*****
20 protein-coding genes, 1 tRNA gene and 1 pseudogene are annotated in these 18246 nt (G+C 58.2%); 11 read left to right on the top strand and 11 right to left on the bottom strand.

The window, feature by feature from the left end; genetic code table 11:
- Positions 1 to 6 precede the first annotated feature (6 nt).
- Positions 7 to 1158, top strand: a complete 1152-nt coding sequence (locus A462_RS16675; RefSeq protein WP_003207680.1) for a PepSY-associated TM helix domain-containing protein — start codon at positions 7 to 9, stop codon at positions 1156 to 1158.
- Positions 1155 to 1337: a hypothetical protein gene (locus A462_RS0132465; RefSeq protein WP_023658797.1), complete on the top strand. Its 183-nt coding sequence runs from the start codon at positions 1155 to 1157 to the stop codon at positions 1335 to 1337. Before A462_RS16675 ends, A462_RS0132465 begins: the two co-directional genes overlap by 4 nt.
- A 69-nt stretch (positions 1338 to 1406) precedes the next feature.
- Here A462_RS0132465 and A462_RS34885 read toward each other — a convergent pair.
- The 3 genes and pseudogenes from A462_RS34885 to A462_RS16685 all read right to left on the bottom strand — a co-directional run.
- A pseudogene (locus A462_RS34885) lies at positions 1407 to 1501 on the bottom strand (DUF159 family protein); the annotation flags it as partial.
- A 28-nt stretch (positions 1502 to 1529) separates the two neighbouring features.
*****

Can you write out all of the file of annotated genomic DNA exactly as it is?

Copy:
20 protein-coding genes, 1 tRNA gene and 1 pseudogene are annotated in these 18246 nt (G+C 58.2%); 11 read left to right on the top strand and 11 right to left on the bottom strand.

The window, feature by feature from the left end; genetic code table 11:
- Positions 1 to 6 precede the first annotated feature (6 nt).
- Positions 7 to 1158, top strand: a complete 1152-nt coding sequence (locus A462_RS16675; RefSeq protein WP_003207680.1) for a PepSY-associated TM helix domain-containing protein — start codon at positions 7 to 9, stop codon at positions 1156 to 1158.
- Positions 1155 to 1337: a hypothetical protein gene (locus A462_RS0132465; RefSeq protein WP_023658797.1), complete on the top strand. Its 183-nt coding sequence runs from the start codon at positions 1155 to 1157 to the stop codon at positions 1335 to 1337. Before A462_RS16675 ends, A462_RS0132465 begins: the two co-directional genes overlap by 4 nt.
- A 69-nt stretch (positions 1338 to 1406) precedes the next feature.
- Here A462_RS0132465 and A462_RS34885 read toward each other — a convergent pair.
- The 3 genes and pseudogenes from A462_RS34885 to A462_RS16685 all read right to left on the bottom strand — a co-directional run.
- A pseudogene (locus A462_RS34885) lies at positions 1407 to 1501 on the bottom strand (DUF159 family protein); the annotation flags it as partial.
- A 28-nt stretch (positions 1502 to 1529) separates the two neighbouring features.